Rapper Gucci Mane shows up with a rather subtle (if underused) turn as a rival drug dealer. His presence highlights the realities of the drug trade: for much of the movie we’ve been bombarded by colorful imagery of young people smoking enormous amounts of pot and doing rail after rail of cocaine. Gucci Mane’s scenes in the movie perfectly offset these images with a far more menacing (if, again, perhaps too little-seen) approach to the realities of narcotics and partying. Gucci does well here, as does ex-Disney star and Justin Bieber’s ex girlfriend Selena Gomez. Both performances provide just enough gravitas to keep the party going. After all, it isn’t a great party until something breaks, right?
If you need a reason to see the movie, I’ll give you two reasons, encapsulated by two scenes. During both of them I had my jaw open. First is the scene, shot entirely in hyper-vivid slow motion, of a robbery taking place to (another) Britney Spears song. The scene lasts the whole song. It’s beautifully done. The second is when two of the girls make James Franco simulate fellatio on two loaded guns.
So, a movie where the hot dopey guy from Pineapple Express simulates a blowjob with two loaded guns, one of which is being held by an ex-Disney starlet. This isn’t being done for effect. It is done, if you take it within the context of the whole movie, in an incredibly intelligent way. Spring Breakers is one of the best movies of the year.
But it may bomb. The movie presents itself to an intended audience as a raucous teen heist movie and pulls a classic bait-and-switch, transforming halfway through into a lesson about consequences and actions and, again, fleeting youth. But it is a magnificent, bold movie. It is visually stunning, and a day later I’m still haunted by it’s message: that although youth is fleeting, perhaps it is better that way.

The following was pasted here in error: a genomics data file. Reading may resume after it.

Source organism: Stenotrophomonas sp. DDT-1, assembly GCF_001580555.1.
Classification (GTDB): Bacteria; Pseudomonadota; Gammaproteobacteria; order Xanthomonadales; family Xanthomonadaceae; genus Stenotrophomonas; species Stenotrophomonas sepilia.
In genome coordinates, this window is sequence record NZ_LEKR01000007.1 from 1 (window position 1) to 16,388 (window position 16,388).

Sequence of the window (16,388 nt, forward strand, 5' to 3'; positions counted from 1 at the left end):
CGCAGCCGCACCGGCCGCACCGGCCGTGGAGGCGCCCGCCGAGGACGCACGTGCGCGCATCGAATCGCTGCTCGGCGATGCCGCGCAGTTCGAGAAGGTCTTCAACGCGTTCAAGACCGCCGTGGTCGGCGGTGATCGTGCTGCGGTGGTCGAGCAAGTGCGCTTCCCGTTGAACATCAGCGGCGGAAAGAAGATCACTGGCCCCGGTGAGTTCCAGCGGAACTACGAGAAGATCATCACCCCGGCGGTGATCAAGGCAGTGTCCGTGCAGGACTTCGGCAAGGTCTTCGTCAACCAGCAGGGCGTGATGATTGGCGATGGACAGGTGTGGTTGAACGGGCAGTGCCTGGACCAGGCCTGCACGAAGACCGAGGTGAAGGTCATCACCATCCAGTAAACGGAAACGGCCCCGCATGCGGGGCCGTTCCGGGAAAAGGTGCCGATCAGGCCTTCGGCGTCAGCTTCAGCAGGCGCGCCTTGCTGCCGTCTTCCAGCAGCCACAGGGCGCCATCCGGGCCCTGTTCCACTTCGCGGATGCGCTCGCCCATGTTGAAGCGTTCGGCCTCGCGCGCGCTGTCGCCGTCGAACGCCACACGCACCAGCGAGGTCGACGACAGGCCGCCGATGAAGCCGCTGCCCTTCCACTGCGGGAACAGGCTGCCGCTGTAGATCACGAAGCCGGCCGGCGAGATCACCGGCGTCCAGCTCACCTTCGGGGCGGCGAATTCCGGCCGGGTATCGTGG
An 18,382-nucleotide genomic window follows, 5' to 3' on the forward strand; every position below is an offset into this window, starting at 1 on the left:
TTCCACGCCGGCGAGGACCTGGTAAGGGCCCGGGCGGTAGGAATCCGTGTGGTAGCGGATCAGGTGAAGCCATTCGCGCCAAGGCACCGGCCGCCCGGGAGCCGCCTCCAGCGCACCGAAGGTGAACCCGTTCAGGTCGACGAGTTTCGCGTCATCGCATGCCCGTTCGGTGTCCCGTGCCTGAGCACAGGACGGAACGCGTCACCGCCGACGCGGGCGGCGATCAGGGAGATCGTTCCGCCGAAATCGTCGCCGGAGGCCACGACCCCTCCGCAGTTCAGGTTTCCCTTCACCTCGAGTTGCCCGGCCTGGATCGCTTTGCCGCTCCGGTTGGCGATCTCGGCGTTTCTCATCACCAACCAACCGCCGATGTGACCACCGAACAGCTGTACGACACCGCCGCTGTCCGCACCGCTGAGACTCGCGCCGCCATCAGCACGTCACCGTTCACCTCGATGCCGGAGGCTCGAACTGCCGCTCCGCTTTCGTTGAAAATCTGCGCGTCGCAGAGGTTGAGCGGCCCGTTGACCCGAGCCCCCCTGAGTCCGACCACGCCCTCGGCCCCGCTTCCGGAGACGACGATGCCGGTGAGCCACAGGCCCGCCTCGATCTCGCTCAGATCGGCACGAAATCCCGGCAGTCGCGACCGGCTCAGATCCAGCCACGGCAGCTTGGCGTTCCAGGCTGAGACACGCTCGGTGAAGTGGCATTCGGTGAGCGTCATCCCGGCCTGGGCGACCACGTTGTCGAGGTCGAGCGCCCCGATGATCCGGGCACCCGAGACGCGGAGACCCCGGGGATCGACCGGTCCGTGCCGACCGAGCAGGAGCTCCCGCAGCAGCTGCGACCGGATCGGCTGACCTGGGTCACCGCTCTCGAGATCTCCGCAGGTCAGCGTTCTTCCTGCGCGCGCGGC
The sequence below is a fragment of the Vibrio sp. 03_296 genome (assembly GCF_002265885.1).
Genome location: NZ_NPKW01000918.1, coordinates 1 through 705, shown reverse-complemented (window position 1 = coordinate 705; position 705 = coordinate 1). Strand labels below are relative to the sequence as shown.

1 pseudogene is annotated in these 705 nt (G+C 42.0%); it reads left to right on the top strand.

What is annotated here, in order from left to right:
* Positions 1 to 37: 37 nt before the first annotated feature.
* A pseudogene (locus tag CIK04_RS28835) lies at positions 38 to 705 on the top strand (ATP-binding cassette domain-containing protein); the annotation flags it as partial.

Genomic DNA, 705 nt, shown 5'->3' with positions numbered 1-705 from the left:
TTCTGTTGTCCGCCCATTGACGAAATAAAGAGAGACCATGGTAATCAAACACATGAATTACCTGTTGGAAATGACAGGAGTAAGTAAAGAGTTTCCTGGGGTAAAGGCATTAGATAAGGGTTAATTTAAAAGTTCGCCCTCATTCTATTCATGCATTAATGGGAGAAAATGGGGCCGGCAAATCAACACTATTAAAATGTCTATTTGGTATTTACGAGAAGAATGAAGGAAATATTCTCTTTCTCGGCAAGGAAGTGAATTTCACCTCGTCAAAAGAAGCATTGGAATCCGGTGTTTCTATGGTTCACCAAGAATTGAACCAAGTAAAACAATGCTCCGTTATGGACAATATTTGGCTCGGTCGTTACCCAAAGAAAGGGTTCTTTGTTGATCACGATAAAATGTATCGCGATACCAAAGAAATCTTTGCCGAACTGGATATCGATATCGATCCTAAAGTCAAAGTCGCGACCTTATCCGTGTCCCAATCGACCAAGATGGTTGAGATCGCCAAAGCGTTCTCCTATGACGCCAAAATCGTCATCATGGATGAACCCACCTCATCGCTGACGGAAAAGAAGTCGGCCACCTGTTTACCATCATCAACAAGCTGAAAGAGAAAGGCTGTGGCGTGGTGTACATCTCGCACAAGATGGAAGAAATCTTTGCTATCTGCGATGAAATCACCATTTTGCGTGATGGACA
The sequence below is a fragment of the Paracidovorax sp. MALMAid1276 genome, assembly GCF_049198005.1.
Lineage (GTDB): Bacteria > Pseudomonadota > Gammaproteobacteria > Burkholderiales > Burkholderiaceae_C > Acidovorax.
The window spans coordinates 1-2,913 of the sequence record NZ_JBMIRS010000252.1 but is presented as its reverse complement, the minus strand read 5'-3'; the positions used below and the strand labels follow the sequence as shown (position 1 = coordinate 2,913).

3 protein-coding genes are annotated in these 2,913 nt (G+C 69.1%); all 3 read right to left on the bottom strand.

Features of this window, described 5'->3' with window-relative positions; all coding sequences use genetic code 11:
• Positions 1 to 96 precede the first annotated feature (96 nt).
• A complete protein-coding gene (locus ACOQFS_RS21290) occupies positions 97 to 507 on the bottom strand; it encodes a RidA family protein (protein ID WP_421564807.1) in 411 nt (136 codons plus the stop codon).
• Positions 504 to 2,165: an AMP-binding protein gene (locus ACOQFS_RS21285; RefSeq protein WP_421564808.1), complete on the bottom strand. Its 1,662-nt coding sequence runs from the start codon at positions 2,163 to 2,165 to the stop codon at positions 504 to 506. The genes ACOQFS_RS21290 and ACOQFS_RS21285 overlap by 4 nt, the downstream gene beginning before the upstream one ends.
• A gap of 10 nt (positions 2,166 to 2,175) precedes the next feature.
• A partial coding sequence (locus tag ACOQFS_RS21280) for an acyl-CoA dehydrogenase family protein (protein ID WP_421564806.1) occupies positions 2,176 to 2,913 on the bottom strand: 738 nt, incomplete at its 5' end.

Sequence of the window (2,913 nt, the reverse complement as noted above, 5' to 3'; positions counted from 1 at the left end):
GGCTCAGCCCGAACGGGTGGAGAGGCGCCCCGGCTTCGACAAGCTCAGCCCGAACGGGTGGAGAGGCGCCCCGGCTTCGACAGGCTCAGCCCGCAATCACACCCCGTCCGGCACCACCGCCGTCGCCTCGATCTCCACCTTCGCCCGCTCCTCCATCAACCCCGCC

Leaving the movie theater I happened to glance over at a sign advertising the clothing store “Forever 21”. It was oddly apt. America is obsessed with youth and youth culture and holds it in such high regard that the consequences be damned. The fact is, nobody can ever be forever twenty-one. Nobody can be young forever, yet we as a society are stuck in a nostalgia loop, enamored by own own past to the point where we’ve darned the future and are only truly conscious of the present when it happens to other people. Which is what makes Spring Breakers pop: for all the bright colors and wild violence, there are moments in which the characters themselves seem to question how real it all is. Watch James Franco’s face or Selena Gomez’s face closely. There are lucid moments where you can see the characters ask themselves how they got to where they are.
The thing about Spring Breakers is that it highlights that schism between those with the youth and those who desire it: it shows what happens when you try to hold on to something as intangible as a great party and as momentary as age. These things weren’t meant to be held onto forever. Spring Breakers brilliant (I would go as far as to say revelatory) coup is that it shows what happens after the party in as stark and as hyper-real tone as the party itself.
Spring Breakers is a highly intelligent movie masquerading as a teenage sexual romp, and perhaps in that aspect the film is too intelligent for it’s own good. However, the takeaway is clear: no matter how great the party was, someone has to clean up the mess.
You are reminded of this in the film’s closing minutes.